By GHK Lall
“NYC Schools Chancellor Richard Carranza has made ‘whiteness’ toxic, Department of Education insiders claim” (NY Post May 18). Unfortunately, switch the color scheme to ‘brownness’ or ‘blackness’ and that claim would quickly find volume and mileage right here in political and bureaucratic Guyana. All one has to do is weigh the years. First, some foreign context.
The basis of the claim is contained in a suit filed by four women, all white, for discrimination. Without delving into the merits or demerits of the suit brought by the still anonymous litigants, the allegation is that they have been “either demoted or stripped of their duties;” and “contend that they were “pushed aside for less qualified people of color.” Guyanese have heard the same litany over and over as being practiced by one administration after another, including the last one and this one. This is part of the context of the suit brought, which I fit into local circumstances, be such Foreign Affairs or GECOM.
I substitute “less qualified people of color” for less qualified of a different color and it has been the Guyanese track, with color being synonymous with race here. Check after every election; do the math; read the color charts and codes. I submit that race has always been the decisive factor. Same thing; same story; same result, same job environment. Matters are a little more subdued this go around, but just a little. Whether mild or monstrous, I further submit that this has harmed and devastated this society through a thousand unkind, untreated, and unsolved cuts. Yet this society hurtles with aplomb toward the fateful precipice of one unchanging election after another, lacking in remorse, dismissive of remedy.
There is, however, something more that is just as disturbing, if not more so. According to the same New York Post article, quoting an anonymous white executive, training efforts emphasized that, “White supremacy is characterized by perfectionism, a belief in meritocracy, and the Protestant work ethic.” I find this troubling and self-defeating, whatever the underlying contexts and rationales, and wherever such is denigrated, and by whomever.
Aside from white supremacy which exists with all of its entrenched perversities and must be denounced unsparingly, I know of many older Guyanese, many migrants, and others of every race and creed and color, who have used those three pillars and dynamics as guiding stars, and found that the related aspirations, efforts, and journeys (all immeasurably grueling) have been worthwhile, honorable, and rewarding. That is, the ideals of striving for “perfection, a belief in meritocracy, and the Protestant work ethic.” The former two are inarguable for their roles in unhindered and unaided (politically) individual successes and triumphs, while the latter no longer is the sole preserve of an austere Protestant calling. I remind that it is that work ethic and the unflagging dedication to standards, which constitute the powertrains that drive minorities, of all tongues and beliefs, to the summits of perfectionism, to claim an earned and rightful place. In so doing, others of a different mental strain and racial stripe are compelled to bow willingly or unwillingly, to the relentless pressures of meritocracy.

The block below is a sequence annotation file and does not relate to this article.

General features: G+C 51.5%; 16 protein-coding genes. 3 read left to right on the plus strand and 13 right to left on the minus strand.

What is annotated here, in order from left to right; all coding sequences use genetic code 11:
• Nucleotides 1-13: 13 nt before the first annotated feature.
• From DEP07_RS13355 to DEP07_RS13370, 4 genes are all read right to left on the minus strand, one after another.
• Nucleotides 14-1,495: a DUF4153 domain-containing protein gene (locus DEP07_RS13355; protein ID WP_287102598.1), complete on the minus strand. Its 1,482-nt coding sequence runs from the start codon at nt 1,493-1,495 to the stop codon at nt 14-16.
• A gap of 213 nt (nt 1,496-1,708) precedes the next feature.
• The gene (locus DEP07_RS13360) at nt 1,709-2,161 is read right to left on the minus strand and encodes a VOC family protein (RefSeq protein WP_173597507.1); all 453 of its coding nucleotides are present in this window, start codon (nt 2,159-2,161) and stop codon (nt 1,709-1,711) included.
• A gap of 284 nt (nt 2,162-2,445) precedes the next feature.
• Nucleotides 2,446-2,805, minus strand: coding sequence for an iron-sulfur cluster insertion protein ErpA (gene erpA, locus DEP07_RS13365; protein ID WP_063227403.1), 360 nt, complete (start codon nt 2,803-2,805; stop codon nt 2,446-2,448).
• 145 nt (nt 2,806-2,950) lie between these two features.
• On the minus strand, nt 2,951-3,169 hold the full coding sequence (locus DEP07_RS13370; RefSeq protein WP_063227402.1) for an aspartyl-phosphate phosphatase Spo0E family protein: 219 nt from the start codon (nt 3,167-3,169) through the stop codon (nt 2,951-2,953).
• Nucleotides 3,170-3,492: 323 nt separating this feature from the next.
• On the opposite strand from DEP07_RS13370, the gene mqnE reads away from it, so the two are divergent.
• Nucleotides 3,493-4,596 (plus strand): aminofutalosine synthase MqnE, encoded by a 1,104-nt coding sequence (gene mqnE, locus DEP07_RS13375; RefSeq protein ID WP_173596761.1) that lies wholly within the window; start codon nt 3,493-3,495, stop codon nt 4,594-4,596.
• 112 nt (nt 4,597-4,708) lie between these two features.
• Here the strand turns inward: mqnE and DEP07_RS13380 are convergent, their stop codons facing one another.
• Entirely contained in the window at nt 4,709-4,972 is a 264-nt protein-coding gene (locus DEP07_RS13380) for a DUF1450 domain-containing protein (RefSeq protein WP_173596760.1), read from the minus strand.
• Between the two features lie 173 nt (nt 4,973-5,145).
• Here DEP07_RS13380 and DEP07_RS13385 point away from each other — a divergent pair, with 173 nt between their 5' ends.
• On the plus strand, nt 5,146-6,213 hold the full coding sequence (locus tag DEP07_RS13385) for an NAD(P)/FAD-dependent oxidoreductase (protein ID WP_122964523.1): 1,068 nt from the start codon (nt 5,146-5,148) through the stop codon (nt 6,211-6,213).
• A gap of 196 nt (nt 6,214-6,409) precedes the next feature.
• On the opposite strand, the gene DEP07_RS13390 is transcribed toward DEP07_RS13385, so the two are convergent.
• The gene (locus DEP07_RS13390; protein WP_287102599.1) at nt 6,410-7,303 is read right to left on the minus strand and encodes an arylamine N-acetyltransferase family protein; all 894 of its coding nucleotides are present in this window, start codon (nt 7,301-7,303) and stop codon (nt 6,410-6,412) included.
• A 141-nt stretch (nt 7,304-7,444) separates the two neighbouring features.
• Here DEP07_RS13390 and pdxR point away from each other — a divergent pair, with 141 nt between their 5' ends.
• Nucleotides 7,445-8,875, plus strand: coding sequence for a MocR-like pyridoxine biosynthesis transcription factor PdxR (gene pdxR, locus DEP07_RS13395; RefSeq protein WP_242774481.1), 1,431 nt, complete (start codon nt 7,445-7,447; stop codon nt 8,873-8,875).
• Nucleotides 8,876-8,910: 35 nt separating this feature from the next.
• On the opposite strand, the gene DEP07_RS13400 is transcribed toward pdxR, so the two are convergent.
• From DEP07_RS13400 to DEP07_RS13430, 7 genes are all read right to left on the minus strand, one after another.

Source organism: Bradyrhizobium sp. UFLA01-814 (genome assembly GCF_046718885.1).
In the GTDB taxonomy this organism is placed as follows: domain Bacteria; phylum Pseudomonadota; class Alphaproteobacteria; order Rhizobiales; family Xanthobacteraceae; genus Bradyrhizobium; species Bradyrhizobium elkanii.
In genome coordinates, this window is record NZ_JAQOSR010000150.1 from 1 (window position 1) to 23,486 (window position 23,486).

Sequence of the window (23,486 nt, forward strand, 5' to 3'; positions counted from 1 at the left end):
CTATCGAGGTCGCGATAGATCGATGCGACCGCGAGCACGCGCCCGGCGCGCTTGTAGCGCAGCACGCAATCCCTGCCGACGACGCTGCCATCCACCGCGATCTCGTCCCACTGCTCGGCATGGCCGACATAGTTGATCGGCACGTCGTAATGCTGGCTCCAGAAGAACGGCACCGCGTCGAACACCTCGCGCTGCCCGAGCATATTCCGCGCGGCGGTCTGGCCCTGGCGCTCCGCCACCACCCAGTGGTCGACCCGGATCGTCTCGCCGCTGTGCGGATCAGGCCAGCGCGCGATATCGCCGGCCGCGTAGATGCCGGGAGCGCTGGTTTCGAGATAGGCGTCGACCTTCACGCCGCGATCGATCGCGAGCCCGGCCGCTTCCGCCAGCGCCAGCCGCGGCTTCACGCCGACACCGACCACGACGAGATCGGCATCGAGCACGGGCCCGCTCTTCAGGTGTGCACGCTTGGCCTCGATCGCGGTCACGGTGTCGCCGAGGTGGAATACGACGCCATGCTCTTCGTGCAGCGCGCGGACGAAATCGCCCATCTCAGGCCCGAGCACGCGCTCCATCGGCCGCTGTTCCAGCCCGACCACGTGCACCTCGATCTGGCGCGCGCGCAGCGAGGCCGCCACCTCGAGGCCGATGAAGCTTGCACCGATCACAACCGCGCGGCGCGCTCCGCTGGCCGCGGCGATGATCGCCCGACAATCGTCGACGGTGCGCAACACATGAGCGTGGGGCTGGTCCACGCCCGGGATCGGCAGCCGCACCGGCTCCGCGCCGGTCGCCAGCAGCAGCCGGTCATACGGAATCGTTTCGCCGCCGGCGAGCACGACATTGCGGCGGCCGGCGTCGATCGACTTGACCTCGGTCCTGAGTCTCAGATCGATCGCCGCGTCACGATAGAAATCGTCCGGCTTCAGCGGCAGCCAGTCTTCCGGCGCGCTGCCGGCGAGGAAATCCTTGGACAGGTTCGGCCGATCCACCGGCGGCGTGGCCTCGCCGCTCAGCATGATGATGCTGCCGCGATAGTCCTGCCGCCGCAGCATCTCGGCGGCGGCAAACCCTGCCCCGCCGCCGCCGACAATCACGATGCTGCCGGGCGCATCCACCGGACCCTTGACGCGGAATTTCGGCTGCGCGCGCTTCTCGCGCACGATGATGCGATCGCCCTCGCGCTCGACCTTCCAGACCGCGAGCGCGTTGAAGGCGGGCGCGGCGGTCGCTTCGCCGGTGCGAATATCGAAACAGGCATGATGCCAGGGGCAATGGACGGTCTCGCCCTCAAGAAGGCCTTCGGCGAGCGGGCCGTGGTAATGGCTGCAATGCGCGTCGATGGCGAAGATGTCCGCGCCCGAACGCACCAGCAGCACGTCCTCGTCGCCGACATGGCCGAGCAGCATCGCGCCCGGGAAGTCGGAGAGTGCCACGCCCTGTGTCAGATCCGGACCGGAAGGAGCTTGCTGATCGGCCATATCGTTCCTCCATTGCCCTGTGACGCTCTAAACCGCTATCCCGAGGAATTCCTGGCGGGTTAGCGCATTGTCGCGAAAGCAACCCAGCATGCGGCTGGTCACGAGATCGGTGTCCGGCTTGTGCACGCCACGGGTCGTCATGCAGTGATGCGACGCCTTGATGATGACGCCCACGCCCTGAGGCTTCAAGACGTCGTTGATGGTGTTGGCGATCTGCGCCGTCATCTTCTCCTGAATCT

I would argue that, in their unperfected ways, Burnham and Jagan and Hoyte fought hard to practice at least two of those three elements in their personal and political lives. I believe in all three. I have tried to go somewhere with them, have managed a little. So, too, did such luminaries as Ben Carson and Barack and Powell. Moreover, I think that that work ethic of Calvin and Protestants in general could be extended to Modi and Gandhi, John Paul II and Francis, Liaquat Ali Khan and Benazir Bhutto, none of whom were or are Protestant. Like them or leave them, but they stand as monuments to a particular kind of exceptionalism and to an even more stirring degree.
The downside and investment are sacrifice, and sometimes disappointment: the waiting, the denying, the marginalizing. The joy is in the overcoming. This is the sinew and self-belief that younger Guyanese need; this is the endless symphony that must resound in the head and heart. I can. I must. And, I will. And if that is perfectionism and meritocracy and the Protestant work ethic, then I am all for it, with every fiber of me. It was what I sought to impart unflinchingly and continuously during my tenure at the Marian Academy. It is what I know. It is what I recommend anywhere and everywhere to all. Followers of Darwin might think he prevails; I see it as an altogether different, special kind of grace.
Failure to reach for and embrace those lodestones is a recipe for complacency with mediocrity, for the poverty of the ordinary, and generosity toward indecency. My people were poor, but they had pride and conviction. I would like to think that I have that, too. My peers, brown and black and off-white, were maybe not as poor, but they, too, possessed that high-octane self-respect to rise beyond circumstances, beyond limitations, and beyond those desiring to keep down. That is why so many have made their place. It is because they have given of their best and, in time, been recognized by the best as the best. Can’t keep a good man (or woman) down. Not for long. Not with some fires burning. Not with discontent at being in second place. And not with total rejection of relegation (through force or by self) to the back of the line.
Therefore, I disagree most strenuously with Chancellor Richard Carranza of New York’s Department of Education, if such was indeed the case. I would assert most wholeheartedly that this “perfectionism, a belief in meritocracy, and…work ethic” are what this country needs through a sustained display of dedication to those priceless essences and standards. They can only take forward and upward.
Mr. GHK Lall is a Guyanese author, columnist and former financial analyst on Wall Street.